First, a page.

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Diabetes reality check

by Isabel Fawcett, SPHR

Diabetes self-care might not be entertaining if it were reality television. Yet diabetes has its recurring drama for some diabetics and their caregivers. The drama of extreme blood glucose fluctuations can be a cliff-hanging experience worthy of soap opera plots and counterplots.

Simply Diabetes

At its simplest, diabetes is a chronic disease distinguished by high levels of blood sugar. When the human body functions as it should, the pancreas produces insulin. Insulin helps the body regulate its blood sugar levels. Some diabetics' bodies fail to produce insulin. Other diabetics' bodies fail to produce sufficient insulin.

Diabetes Self-Care

Diabetics are expected to engage in rigorous self-care including regular blood glucose testing. Successful diabetics are mindful of food and nutrition management, foot and vision care and more. Diabetes management requires a concerted effort to be on top of one's game, as my mother had been for decades before I became her caregiver. Mom was so disciplined in achieving balance that her long-ago endocrinologist was able to discontinue her then-regimen of a daily insulin injection. Less than a year later, the doctor had to resume prescribed insulin injections for my mother.


I've known a diabetic whose prescribed dose of insulin injections totaled 6 per day. That was more than 20 years ago. Back then, I couldn't imagine more than a couple of injections daily for any diabetic.

I visited my friends' diabetic Mom after she became home-bound. I also called her on the phone to say hello. In her in-home care by her son, my friend's mother remained stoic. She would casually mention the thickening of the skin on her fingertips. Her fingertips had increasingly become resistant to the finger-pricks blood glucose testing she did multiple times daily. Sometimes she couldn't get a single droplet of blood no matter how many fingers she'd pricked.

One Insulin Injection and Counting

Mom's originally prescribed insulin injection regimen was a single insulin shot daily. After some time, the single daily injection was medically increased to two injections per day. Eventually, Mom had to be prescribed one injection in the morning, one during the day, and a third injection at bedtime. Many years later, a fourth bedtime insulin injection was medically prescribed for Mom. Four and holding is where she is today in her diabetes journey.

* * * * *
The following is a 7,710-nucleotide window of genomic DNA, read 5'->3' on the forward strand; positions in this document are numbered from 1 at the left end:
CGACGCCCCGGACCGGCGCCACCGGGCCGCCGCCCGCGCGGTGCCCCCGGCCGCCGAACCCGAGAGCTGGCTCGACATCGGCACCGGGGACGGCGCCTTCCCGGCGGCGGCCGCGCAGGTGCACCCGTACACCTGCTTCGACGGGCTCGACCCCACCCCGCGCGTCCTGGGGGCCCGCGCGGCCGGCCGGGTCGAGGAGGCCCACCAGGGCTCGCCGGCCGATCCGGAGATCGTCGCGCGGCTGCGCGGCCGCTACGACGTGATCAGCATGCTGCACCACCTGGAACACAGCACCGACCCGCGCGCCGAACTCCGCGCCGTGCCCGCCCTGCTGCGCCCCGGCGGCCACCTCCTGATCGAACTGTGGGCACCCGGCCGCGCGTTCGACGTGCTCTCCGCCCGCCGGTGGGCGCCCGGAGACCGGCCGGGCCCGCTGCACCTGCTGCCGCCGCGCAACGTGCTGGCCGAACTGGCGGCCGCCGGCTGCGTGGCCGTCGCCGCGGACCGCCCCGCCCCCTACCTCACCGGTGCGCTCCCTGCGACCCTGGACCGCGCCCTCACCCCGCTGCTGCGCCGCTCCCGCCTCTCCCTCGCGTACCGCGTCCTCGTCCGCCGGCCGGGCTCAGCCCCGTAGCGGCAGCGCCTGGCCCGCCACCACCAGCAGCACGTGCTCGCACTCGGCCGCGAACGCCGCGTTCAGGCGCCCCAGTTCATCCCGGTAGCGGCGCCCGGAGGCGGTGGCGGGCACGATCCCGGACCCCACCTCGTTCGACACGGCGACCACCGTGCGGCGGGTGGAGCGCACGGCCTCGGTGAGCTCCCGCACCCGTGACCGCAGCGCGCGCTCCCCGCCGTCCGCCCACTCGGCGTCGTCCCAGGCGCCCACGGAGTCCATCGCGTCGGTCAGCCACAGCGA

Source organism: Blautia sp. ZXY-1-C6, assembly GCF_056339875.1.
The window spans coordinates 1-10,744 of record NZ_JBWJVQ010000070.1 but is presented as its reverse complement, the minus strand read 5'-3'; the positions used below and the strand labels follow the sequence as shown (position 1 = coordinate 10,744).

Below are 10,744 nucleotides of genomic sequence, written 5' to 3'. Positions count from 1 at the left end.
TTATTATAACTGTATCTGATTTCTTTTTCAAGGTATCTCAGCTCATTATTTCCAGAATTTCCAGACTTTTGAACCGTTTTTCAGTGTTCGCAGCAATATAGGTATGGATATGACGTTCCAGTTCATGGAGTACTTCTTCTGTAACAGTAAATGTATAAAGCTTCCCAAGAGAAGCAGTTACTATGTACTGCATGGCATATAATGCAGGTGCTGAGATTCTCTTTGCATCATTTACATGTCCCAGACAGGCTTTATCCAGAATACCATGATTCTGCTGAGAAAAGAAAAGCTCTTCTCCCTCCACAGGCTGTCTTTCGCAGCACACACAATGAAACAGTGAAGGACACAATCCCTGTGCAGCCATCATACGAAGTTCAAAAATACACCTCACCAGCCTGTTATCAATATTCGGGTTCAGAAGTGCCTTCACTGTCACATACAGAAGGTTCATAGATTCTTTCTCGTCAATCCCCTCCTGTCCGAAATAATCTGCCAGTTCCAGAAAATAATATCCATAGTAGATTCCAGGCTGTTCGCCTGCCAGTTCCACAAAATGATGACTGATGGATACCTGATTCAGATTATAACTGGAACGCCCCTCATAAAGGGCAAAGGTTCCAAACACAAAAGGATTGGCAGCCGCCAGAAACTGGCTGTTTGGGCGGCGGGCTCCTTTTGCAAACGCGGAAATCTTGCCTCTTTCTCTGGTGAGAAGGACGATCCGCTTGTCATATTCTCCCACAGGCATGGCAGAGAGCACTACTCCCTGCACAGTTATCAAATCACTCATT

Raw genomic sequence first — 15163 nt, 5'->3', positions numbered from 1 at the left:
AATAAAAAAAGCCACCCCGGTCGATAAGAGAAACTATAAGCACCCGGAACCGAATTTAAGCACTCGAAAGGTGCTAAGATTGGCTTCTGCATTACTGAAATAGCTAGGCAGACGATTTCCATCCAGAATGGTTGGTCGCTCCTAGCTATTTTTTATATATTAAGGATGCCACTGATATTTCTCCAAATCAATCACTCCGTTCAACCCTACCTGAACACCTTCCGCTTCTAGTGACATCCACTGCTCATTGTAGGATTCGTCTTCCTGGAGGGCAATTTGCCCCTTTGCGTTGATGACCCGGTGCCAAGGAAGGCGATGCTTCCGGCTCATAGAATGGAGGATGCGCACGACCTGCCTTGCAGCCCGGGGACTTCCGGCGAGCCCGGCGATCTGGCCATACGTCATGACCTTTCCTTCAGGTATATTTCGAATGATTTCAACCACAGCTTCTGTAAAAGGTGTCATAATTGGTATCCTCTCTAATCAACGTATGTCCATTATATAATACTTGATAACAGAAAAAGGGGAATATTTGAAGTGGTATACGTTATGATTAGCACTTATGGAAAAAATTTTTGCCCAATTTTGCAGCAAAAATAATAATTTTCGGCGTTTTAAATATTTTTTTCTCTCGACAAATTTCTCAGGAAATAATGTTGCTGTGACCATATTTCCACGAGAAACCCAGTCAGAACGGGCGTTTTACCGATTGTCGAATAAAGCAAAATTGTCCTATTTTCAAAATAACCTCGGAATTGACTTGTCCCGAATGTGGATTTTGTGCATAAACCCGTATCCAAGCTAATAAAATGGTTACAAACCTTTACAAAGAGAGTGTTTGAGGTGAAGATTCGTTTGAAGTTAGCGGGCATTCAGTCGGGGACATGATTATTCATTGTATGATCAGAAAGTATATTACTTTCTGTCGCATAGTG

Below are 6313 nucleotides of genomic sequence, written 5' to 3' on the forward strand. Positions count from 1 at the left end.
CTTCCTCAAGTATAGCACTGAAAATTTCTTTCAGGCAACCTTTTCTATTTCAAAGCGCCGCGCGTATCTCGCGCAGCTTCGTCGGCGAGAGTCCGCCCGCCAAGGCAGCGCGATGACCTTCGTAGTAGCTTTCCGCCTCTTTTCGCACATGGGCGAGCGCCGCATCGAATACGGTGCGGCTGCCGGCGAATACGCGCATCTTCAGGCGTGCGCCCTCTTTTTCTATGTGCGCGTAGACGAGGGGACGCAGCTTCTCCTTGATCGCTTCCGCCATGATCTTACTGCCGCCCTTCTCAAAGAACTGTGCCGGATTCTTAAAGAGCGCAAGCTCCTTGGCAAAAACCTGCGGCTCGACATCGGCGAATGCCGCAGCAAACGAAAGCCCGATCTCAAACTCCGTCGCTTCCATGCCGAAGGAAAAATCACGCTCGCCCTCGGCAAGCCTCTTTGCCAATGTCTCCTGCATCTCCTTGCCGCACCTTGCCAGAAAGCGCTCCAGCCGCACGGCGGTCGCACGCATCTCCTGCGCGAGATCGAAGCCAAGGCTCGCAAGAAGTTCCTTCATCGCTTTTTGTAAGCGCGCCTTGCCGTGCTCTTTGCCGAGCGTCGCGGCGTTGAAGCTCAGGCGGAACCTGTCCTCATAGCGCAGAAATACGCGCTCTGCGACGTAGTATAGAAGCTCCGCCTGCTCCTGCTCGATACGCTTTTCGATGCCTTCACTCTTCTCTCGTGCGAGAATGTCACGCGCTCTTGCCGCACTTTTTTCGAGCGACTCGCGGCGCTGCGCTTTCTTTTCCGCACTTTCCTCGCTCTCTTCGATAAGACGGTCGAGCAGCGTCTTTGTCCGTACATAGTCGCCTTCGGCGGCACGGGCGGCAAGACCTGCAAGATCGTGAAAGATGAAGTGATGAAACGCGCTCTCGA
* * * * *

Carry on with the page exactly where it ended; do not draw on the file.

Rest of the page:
Mom always took her increasing prescribed injections regimen in stride. I, on the other hand, felt for her just as I did for my friend's mother when she self-administered 6 insulin injections daily for years. Diabetes can be quite the roller coaster ride with no amusement park in sight. I can see how some diabetics start skipping an injection here or there as they grow older. Insulin Therapy and Rogue Diabetics is an EldercareLink.com article that speaks to the issue of diabetics who fail to keep up with their prescribed insulin injection regimen.

Rotating Insulin Injection Sites is Nice - in Theory

Healthline.com's Where to Place Your Injections, offers an illustration of commonly recommended sites on the body for insulin injections. Although 1-inch between injection sites in each area of the body is recommended, I have yet to see a diabetic who self administers insulin be able to see the back of his or her arm with such precision, let alone who adheres to the 1-inch apart clinical guidance.

Insulin injection site rotation remains a nice medical theory and a goal for some insulin-dependent diabetics. Reality is a different ballgame. Some diabetics and their caregivers are simply doing the best they can by treading water.

Similarly, using all sites in a single area of a diabetic's body before moving on to use another recommended site presumes that diabetics and their caregivers remember to do that daily. Realistically, even individuals who are in optimum health with no chronic illnesses occasionally forget details. Diabetics and their caregivers are no different.

God Bless Appetite Fluctuations

Diabetes or no chronic illness, appetites vary, sometimes daily, and other illnesses can complicate that factor. When Mom has an early morning doctor's appointment, she may not be inclined to eat until she has completed the medical visit. It is understandable that she is not hungry that early, and is more than a little nervous about going to the doctor. Regardless, delaying any meal invariably affects her blood glucose - sooner rather than later.

The best I can do to mitigate a sudden blood sugar drop while Mom is waiting to see her doctor is to offer her a cup of yogurt with rolled oats and a hot cup of tea before we leave for her appointment. I can see some diabetics just skipping breakfast entirely and cruising until lunch time before eating the first meal in their day.

Occasionally, I remind Mom that this "stuff" eventually catches up with a diabetic's body. That's the simple reality of diabetes. I don't need a crystal ball to figure this one out.